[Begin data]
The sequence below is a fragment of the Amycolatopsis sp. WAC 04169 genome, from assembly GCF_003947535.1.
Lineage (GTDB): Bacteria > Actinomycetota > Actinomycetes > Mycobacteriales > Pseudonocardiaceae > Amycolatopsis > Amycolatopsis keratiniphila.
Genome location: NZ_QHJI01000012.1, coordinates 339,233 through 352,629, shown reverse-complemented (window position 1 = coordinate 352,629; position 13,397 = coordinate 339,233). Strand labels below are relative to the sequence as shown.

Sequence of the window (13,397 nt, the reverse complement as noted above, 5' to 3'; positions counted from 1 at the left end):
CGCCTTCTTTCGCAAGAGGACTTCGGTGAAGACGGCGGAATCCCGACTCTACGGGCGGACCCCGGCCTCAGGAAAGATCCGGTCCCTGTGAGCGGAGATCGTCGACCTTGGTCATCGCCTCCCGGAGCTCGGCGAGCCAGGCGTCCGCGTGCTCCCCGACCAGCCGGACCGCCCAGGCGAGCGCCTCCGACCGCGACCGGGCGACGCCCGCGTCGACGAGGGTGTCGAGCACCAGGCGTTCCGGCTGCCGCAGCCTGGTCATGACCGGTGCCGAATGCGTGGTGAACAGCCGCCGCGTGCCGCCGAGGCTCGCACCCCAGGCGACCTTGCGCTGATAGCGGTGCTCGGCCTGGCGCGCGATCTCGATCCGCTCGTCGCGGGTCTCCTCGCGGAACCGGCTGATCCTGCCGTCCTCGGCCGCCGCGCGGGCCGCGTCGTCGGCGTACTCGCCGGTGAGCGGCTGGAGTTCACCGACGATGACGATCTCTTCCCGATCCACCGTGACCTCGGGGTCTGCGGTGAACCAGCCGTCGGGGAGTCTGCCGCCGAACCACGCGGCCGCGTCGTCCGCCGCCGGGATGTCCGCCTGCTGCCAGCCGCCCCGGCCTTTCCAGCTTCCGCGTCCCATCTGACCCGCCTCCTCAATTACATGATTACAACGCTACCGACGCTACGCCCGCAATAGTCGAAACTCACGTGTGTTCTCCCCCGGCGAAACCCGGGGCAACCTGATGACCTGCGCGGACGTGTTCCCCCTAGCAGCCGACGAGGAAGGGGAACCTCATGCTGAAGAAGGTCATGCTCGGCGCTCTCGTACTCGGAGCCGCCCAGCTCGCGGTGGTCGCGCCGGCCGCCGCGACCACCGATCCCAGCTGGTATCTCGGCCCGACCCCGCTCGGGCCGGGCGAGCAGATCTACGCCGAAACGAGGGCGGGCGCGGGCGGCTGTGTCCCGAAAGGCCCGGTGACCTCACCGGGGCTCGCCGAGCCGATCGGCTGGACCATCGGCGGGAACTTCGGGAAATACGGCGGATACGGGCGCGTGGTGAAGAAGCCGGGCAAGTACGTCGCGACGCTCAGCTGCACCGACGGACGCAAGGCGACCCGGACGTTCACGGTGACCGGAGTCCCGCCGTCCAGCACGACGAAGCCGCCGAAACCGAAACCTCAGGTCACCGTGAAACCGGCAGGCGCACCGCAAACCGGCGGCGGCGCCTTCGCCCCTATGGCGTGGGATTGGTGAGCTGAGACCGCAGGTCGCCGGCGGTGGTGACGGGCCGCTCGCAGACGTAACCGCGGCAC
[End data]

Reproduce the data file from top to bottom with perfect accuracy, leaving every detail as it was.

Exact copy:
The sequence below is a fragment of the Amycolatopsis sp. WAC 04169 genome, from assembly GCF_003947535.1.
Lineage (GTDB): Bacteria > Actinomycetota > Actinomycetes > Mycobacteriales > Pseudonocardiaceae > Amycolatopsis > Amycolatopsis keratiniphila.
Genome location: NZ_QHJI01000012.1, coordinates 339,233 through 352,629, shown reverse-complemented (window position 1 = coordinate 352,629; position 13,397 = coordinate 339,233). Strand labels below are relative to the sequence as shown.

Sequence of the window (13,397 nt, the reverse complement as noted above, 5' to 3'; positions counted from 1 at the left end):
CGCCTTCTTTCGCAAGAGGACTTCGGTGAAGACGGCGGAATCCCGACTCTACGGGCGGACCCCGGCCTCAGGAAAGATCCGGTCCCTGTGAGCGGAGATCGTCGACCTTGGTCATCGCCTCCCGGAGCTCGGCGAGCCAGGCGTCCGCGTGCTCCCCGACCAGCCGGACCGCCCAGGCGAGCGCCTCCGACCGCGACCGGGCGACGCCCGCGTCGACGAGGGTGTCGAGCACCAGGCGTTCCGGCTGCCGCAGCCTGGTCATGACCGGTGCCGAATGCGTGGTGAACAGCCGCCGCGTGCCGCCGAGGCTCGCACCCCAGGCGACCTTGCGCTGATAGCGGTGCTCGGCCTGGCGCGCGATCTCGATCCGCTCGTCGCGGGTCTCCTCGCGGAACCGGCTGATCCTGCCGTCCTCGGCCGCCGCGCGGGCCGCGTCGTCGGCGTACTCGCCGGTGAGCGGCTGGAGTTCACCGACGATGACGATCTCTTCCCGATCCACCGTGACCTCGGGGTCTGCGGTGAACCAGCCGTCGGGGAGTCTGCCGCCGAACCACGCGGCCGCGTCGTCCGCCGCCGGGATGTCCGCCTGCTGCCAGCCGCCCCGGCCTTTCCAGCTTCCGCGTCCCATCTGACCCGCCTCCTCAATTACATGATTACAACGCTACCGACGCTACGCCCGCAATAGTCGAAACTCACGTGTGTTCTCCCCCGGCGAAACCCGGGGCAACCTGATGACCTGCGCGGACGTGTTCCCCCTAGCAGCCGACGAGGAAGGGGAACCTCATGCTGAAGAAGGTCATGCTCGGCGCTCTCGTACTCGGAGCCGCCCAGCTCGCGGTGGTCGCGCCGGCCGCCGCGACCACCGATCCCAGCTGGTATCTCGGCCCGACCCCGCTCGGGCCGGGCGAGCAGATCTACGCCGAAACGAGGGCGGGCGCGGGCGGCTGTGTCCCGAAAGGCCCGGTGACCTCACCGGGGCTCGCCGAGCCGATCGGCTGGACCATCGGCGGGAACTTCGGGAAATACGGCGGATACGGGCGCGTGGTGAAGAAGCCGGGCAAGTACGTCGCGACGCTCAGCTGCACCGACGGACGCAAGGCGACCCGGACGTTCACGGTGACCGGAGTCCCGCCGTCCAGCACGACGAAGCCGCCGAAACCGAAACCTCAGGTCACCGTGAAACCGGCAGGCGCACCGCAAACCGGCGGCGGCGCCTTCGCCCCTATGGCGTGGGATTGGTGAGCTGAGACCGCAGGTCGCCGGCGGTGGTGACGGGCCGCTCGCAGACGTAACCGCGGCAC